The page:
The country’s unemployment rate this year is estimated at 2%, a drop from 2.7% in 2012, according to the Bhutan Living Standards Survey (BLSS) Report 2017 recently launched by Prime Minister Lyonchhen Dasho Tshering Tobgay.
Unemployment remains a largely urban phenomenon with unemployment rate of 4.6% compared to only 0.8% in rural areas.
The working-age population, 15 years and above is estimated at 506,611 — about one third (32.8%) in urban areas and two thirds (67.2%) in the rural areas therefore more people within the working-age group are found in the rural areas.
Labor force participation is estimated at 61% for the country: 64% in the rural areas and 56% in the urban areas.
According to the report, a high proportion of the labor force is employed. Gender disparities in labor force participation (73.6% for males, 49.6% for females) are greater than urban–rural disparities.
Meanwhile, there is no significant difference in the unemployment rates for males (1.8%) and females (2.2%).Unemployment is concentrated in the younger working-age groups. It is highest among those in the youngest working-age group, 15–24 years with 11% unemployed.
Among dzongkhags, the unemployment rate is highest in Thimphu with 6% followed by Chhukha at 3%. Other dzongkhags have rates of 2% and below. The labor force participation rates, ranging from 55% to 73%, are highest in Tsirang (72.8%) and Gasa (70.8%), while the lowest rates are found in Trashigang with labor force participation rate of little more than 55% and Thimphu with 56%.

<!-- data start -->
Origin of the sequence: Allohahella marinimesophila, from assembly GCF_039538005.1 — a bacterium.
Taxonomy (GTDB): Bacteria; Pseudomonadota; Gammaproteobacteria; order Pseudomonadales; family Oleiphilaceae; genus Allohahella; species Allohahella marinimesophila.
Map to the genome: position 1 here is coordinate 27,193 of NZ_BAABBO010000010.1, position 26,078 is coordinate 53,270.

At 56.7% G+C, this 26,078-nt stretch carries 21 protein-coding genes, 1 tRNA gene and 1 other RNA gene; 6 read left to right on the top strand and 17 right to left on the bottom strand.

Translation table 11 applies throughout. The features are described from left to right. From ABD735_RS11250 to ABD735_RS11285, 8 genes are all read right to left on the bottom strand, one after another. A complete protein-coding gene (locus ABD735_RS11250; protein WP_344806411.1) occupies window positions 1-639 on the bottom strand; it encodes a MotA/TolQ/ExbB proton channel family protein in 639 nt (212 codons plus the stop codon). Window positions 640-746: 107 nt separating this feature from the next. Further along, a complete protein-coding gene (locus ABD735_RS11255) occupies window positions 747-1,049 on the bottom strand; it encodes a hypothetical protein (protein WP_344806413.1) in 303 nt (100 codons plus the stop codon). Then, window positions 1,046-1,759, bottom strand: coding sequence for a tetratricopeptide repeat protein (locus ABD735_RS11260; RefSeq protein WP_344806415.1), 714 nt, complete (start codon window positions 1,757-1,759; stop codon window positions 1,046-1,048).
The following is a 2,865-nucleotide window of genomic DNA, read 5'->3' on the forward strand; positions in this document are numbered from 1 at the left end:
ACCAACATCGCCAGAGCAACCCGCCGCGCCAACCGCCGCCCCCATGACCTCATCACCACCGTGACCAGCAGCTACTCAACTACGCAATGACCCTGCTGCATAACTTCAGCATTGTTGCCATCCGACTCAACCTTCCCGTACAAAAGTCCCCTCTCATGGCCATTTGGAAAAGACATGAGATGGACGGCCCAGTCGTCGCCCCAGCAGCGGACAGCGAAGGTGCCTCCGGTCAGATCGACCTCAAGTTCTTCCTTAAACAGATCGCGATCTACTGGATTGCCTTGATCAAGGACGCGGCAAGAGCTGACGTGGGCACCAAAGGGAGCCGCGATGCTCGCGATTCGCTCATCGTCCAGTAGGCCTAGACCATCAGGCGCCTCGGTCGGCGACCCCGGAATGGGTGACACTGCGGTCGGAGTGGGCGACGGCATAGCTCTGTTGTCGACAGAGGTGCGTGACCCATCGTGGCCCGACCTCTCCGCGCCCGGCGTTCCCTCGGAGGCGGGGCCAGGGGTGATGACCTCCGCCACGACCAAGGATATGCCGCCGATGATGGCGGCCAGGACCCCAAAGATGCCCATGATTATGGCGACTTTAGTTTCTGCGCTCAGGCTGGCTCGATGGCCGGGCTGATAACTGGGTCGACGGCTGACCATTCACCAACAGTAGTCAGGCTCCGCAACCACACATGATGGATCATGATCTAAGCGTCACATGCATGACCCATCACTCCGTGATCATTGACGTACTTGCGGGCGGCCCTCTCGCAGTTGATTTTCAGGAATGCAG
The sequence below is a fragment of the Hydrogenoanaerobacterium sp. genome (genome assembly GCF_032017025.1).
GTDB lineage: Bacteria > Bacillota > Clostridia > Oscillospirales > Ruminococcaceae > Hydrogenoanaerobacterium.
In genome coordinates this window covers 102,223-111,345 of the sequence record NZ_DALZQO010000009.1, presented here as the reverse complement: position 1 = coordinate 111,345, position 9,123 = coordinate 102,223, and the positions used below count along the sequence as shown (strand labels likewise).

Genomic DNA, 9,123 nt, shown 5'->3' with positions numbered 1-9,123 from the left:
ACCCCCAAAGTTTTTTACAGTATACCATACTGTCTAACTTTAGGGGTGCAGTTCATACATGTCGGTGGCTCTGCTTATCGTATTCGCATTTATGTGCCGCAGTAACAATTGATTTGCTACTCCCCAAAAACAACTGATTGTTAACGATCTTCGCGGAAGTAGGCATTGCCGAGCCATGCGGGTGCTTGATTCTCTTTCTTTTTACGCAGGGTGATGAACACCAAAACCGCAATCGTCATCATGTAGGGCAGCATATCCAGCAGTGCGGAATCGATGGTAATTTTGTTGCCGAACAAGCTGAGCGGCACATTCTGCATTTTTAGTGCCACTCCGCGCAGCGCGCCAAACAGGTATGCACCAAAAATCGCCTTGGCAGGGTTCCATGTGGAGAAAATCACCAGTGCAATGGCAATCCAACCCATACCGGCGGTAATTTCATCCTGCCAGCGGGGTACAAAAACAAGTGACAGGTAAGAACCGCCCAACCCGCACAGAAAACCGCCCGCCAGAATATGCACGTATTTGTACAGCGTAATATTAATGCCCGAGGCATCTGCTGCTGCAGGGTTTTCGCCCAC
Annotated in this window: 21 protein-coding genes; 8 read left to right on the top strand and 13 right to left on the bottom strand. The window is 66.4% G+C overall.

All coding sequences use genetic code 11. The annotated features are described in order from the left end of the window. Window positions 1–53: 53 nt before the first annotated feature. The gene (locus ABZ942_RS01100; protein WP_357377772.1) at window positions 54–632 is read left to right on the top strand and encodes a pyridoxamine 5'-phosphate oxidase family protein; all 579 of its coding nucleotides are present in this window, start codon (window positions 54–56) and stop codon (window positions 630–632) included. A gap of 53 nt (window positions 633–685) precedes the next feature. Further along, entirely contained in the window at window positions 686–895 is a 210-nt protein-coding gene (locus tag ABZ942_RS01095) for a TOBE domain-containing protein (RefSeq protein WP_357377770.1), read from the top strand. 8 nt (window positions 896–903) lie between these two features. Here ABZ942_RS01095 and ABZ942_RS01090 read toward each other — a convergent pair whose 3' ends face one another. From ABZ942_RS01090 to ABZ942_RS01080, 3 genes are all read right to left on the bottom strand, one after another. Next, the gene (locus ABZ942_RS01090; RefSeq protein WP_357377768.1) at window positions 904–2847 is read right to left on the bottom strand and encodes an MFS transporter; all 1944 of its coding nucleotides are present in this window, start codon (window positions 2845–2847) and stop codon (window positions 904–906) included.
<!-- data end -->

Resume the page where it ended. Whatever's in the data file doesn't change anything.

In Bhutan, 51% of the working-age population has had no schooling while a majority of the employed has no schooling. About 60% of the unemployed have secondary education and above. This is because a majority of those who are employed and have no schooling are farmers. Among the economically inactive, almost half (48.1%) have had no schooling.The unemployment rate increases gradually from lower towards higher levels of education.
Among the occupational statuses, own-account workers make up the largest proportion of the employed at 61% and about a quarter of them (26%) are regular paid employees. In rural areas, a majority of the employed accounted for own-account workers (74.9%), while in urban areas, regular paid employees (63.6%) made up the largest proportion. In the urban areas, most of the employed (63.6%) are regular paid employees while in the rural areas, most of the employed (74.9%) are own-account workers.
The National Statistics Bureau conducted the BLSS 2017 in the months of March and April 2017 with financial and technical support from the World Bank.
For BLSS 2017, a person is considered to be employed or working if he or she has a job or does any work in farming, raising animals, forestry, or fishing; or has done any work to generate an income or help in a family business in the last seven days prior to the survey.
Pema Seldon from Thimphu